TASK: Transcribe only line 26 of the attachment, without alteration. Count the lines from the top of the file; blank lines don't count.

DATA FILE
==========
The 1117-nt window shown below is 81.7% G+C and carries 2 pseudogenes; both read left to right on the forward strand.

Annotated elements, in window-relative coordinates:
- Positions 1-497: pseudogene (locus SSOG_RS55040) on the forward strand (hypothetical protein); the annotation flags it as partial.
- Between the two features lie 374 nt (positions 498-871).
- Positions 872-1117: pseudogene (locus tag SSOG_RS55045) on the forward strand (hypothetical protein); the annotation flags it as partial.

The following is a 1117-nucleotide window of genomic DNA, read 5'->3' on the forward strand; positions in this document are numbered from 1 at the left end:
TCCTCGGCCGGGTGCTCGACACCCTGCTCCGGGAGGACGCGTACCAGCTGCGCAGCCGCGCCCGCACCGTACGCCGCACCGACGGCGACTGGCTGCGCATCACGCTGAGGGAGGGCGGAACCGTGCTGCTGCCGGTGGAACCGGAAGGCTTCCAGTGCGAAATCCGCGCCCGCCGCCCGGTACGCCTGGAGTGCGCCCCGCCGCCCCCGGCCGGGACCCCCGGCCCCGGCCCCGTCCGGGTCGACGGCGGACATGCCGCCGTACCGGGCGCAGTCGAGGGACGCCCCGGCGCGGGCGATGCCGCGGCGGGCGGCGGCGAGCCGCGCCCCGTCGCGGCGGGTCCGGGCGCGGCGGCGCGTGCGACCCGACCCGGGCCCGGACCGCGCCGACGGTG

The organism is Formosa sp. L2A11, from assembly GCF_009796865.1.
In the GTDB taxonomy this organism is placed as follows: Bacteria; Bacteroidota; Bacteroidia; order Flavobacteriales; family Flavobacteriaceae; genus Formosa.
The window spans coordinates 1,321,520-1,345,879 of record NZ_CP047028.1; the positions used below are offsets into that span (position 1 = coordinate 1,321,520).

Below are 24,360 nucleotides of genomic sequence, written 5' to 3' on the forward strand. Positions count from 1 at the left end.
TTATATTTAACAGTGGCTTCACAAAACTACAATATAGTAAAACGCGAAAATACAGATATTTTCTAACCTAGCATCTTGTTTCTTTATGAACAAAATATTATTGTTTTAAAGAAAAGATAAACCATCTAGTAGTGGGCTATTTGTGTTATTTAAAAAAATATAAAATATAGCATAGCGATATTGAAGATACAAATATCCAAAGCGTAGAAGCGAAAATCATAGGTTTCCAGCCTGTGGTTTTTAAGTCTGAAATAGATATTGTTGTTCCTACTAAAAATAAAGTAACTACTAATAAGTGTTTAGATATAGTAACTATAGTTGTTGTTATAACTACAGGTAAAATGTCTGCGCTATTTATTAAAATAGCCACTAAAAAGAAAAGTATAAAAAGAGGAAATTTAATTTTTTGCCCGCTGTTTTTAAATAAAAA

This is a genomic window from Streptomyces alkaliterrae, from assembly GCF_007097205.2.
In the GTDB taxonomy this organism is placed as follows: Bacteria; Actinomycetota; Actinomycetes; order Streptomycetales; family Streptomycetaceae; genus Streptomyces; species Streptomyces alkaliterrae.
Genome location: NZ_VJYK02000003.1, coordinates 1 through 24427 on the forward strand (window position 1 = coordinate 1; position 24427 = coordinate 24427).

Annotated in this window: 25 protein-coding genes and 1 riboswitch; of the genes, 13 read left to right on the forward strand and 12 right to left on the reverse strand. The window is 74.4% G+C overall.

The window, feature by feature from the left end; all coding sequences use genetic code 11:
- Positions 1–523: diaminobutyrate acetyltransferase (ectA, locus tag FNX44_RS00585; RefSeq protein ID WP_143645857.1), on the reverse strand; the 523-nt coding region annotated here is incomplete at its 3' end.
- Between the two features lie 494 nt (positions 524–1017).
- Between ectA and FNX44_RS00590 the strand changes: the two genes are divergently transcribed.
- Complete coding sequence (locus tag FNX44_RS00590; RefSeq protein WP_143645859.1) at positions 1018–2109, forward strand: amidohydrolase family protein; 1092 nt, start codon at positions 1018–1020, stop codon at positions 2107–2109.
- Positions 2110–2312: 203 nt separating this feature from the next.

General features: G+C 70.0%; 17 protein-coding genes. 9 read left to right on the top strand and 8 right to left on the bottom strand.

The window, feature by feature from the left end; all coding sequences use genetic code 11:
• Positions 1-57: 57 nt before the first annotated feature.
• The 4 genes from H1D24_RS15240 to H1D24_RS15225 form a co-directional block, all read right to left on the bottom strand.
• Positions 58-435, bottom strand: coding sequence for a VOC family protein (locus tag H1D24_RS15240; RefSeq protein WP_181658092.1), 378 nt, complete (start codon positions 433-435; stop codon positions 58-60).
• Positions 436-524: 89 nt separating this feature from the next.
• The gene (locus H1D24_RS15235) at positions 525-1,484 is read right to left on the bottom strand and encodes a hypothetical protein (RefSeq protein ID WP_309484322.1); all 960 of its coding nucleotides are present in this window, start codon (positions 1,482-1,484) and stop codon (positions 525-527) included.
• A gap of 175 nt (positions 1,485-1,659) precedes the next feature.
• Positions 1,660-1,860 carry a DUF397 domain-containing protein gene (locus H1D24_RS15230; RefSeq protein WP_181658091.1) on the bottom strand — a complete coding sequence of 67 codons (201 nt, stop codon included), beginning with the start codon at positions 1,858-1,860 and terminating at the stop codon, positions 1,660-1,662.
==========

• The 4 genes from H1D24_RS15240 to H1D24_RS15225 form a co-directional block, all read right to left on the bottom strand.